This "Top Chef" go-to ingredient should be one of your pantry staples

If you're looking to deepen your flavor profiles and be a bit more adventurous, then miso is your best friend

By Michael La Corte

Deputy Food Editor

Published April 23, 2024 11:45AM (EDT)

Bowl of Miso Paste and Soybeans (Getty Images/Dorling Kindersley: William Reavell)
Bowl of Miso Paste and Soybeans (Getty Images/Dorling Kindersley: William Reavell)

In this week's "Top Chef" episode, multiple cheftestants incorporated miso into their dishes, both sweet and savory.

Over the years — dating all the way back to Katie Lee's hosting tenure — miso has been a star ingredient on the culinary competition reality show. At the same time, though, beyond the ubiquitous miso soup at many a sushi restaurant, the staple remains decidedly unapproachable for many home cooks. That shouldn't be the case.

I assure you, miso is so much more than just a soup base.

Throughout the Salon recipe archive, there is a host of recipes involving miso, from a vegetable marinade to seasoned bacon, from a cookie to a vegan protein. Miso adds a depth of flavor, a richness, a funky bite, a salty note and a hard-to-pinpoint umami sensation. It's one of my favorite ingredients  and maybe, after reading this, it can be come one of yours.

When I was a Milk Bar stan, I was obsessed with the idea of the miso butterscotch chai, which still reigns supreme as one of the most strikingly flavorful food concoctions ever devised. Over in Bon Appetit, Katie Okamoto says "miso contains multitudes." A 1998 Saveur article dubs it "magical miso." Clearly, it's something held in very high regard. 

Jolinda Hackett at The Spruce Eats defines miso as "a fermented pasta that adds a salty umami flavor to many Japanese dishes." also noting that there are actually over 1,000 types of miso  primarily broken down by color, usually ranging from white or light (with a yellow-ish tinge) to a heavier, darker miso that is stronger and darker in color. 

Zoe Denenberg writes in Epicurious that miso consists of soybeans, salt and koji before being aged "for months or even years." Koji, as Deneberg puts it, is an "ancient fungus" that serves as a starter for fermentation purposes. It is often extracted from a grain before being mixed with soybean and salt.

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I generally use shiro miso  or white miso  when I'm stirring it into cookie batters, glazes, soup bases, mayonnaise, vinaigrettes, desserts or sauces. Shiro miso and aka (or red) miso are the most commonly found in stores.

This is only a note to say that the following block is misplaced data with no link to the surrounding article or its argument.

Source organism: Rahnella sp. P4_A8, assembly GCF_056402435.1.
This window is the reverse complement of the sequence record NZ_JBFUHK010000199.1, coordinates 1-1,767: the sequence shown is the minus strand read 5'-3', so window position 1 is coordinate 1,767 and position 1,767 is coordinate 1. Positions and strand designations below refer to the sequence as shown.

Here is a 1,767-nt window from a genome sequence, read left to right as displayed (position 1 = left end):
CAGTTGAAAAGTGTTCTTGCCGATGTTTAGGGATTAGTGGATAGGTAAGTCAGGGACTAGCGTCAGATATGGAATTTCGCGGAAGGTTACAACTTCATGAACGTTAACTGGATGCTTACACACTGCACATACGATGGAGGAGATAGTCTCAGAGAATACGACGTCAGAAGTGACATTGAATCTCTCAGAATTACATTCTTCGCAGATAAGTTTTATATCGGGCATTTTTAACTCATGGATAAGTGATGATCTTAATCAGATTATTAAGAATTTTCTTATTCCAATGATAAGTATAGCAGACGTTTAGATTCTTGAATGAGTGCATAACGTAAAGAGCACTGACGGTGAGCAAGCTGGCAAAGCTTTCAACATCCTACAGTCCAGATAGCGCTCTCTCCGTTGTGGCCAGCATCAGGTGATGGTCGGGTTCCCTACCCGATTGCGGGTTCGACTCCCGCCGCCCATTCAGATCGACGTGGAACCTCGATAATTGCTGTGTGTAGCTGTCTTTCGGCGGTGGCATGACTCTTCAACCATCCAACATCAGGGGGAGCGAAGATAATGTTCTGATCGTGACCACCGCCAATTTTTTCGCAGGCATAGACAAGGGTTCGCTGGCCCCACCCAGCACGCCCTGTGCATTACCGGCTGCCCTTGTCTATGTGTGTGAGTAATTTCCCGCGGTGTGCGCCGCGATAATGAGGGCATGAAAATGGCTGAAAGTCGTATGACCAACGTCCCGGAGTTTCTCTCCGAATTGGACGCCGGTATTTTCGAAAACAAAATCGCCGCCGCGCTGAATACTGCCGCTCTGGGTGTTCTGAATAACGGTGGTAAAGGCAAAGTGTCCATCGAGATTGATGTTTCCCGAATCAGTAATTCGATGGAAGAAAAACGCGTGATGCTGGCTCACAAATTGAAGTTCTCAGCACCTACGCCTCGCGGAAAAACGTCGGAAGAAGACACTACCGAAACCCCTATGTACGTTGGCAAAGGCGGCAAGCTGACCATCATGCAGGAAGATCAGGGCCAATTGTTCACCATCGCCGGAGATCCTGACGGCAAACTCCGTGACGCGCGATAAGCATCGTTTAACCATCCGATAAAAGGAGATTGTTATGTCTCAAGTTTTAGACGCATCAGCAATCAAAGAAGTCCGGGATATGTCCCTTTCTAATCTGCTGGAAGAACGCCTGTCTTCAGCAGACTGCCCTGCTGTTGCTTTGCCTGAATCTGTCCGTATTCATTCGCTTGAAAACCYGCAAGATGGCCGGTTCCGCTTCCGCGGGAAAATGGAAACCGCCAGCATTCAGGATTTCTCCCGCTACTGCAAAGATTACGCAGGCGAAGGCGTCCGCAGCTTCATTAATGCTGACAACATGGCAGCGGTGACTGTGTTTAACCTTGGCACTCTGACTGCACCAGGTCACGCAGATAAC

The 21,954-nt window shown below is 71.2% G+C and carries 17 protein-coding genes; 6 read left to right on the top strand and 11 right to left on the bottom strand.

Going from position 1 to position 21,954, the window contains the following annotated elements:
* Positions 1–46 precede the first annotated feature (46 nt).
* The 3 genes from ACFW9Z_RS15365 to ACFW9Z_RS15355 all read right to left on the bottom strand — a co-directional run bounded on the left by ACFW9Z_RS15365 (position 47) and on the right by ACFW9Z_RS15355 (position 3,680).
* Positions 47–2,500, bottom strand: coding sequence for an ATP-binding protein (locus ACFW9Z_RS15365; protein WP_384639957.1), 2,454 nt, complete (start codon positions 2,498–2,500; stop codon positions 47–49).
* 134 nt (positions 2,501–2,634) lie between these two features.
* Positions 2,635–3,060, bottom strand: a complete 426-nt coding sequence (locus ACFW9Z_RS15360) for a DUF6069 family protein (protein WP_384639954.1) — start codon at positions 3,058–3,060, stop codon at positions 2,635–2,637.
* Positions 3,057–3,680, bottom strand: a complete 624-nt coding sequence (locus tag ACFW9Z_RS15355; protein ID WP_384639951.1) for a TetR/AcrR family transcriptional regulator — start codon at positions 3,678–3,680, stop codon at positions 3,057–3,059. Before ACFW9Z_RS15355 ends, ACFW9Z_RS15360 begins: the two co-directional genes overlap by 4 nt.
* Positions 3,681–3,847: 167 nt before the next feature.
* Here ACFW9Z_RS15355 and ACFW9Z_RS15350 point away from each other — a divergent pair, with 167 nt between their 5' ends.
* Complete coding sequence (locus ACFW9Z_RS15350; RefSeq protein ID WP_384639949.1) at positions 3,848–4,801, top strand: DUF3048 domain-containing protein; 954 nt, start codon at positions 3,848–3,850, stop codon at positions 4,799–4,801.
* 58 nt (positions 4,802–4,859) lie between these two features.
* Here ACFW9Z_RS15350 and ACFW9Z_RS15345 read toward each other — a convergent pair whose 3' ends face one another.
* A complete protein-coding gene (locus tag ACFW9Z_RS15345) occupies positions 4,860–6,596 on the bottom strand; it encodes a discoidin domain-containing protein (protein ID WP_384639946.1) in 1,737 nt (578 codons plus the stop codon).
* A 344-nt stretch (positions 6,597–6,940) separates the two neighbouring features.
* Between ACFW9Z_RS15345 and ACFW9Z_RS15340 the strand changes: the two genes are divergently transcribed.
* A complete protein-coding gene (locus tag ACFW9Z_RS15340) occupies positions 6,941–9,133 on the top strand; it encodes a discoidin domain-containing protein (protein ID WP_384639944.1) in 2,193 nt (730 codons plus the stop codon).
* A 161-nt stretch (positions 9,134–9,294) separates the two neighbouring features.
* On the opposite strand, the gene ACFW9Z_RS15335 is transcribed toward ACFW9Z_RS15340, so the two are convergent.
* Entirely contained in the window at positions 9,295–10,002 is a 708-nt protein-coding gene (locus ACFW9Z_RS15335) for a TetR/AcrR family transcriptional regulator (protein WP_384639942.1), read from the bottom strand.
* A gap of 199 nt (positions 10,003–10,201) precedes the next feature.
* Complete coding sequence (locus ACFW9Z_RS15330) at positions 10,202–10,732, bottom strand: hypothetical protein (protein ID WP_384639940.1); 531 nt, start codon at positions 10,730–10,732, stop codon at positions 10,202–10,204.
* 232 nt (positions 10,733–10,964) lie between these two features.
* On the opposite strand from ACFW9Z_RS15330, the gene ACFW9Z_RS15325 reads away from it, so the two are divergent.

There is basically no limit to how you can use miso. Stir into a savory or sweet bread dough. Whisk it into a creamy pasta sauce. Brush it on protein before grilling. Make the wildest pudding you've ever tasted. Incorporate it into a pizza topping. Pair it with raw vegetables for dipping. If you're looking to deepen your flavor profiles and be a bit more adventurous, then miso is your best friend. 

I will also generally note — please don’t salt as you would normally when using miso. It is quite a bomb of salt and umami in one bite, but it can take any dish into a staggeringly salty category very quickly. Use with discretion! (Speaking of, how funny was that oddly lingering shot on the Morton kosher salt after Dan placed it on the table in the Quick Fire?)

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"Top Chef" takeaways, Episode 5

  • So interesting to learn a bit about the legacy of Carson Gulley and his sauces! I wasn’t familiar with him and will now do much research.
  • The “Laura is a villain” edit seems overwrought to me? To barely show us this cheftestant at all —sans that one weird moment in which she didn't acknowledge her part in Dan falling in the spilled cream — and then shift to an oddly negative focus felt odd. At the same time, though, I'm terrible at numbers and dissociate whenever money is discussed at length, but it was quite evident even to me that she badly bungled her team's budget (and that's putting it lightly). $1000 for five people to cook for forty people is pretty absurd, to be fair, especially with the food prices are right now. From a production standpoint, though, it feels kind of arbitrary and silly to assign such a low number to possibly rile up drama, but in actuality, simply produce subpar food.
  • It was very interesting to see — for the very first time — a direct impact of the new rule. We saw our this week's Quick Fire winner go home in the elimination challenge, one in which he normally would've been immune.

By Michael La Corte

Michael is a food writer, recipe editor and educator based in his beloved New Jersey. After graduating from the Institute of Culinary Education in New York City, he worked in restaurants, catering and supper clubs before pivoting to food journalism and recipe development. He also holds a BA in psychology and literature from Pace University.

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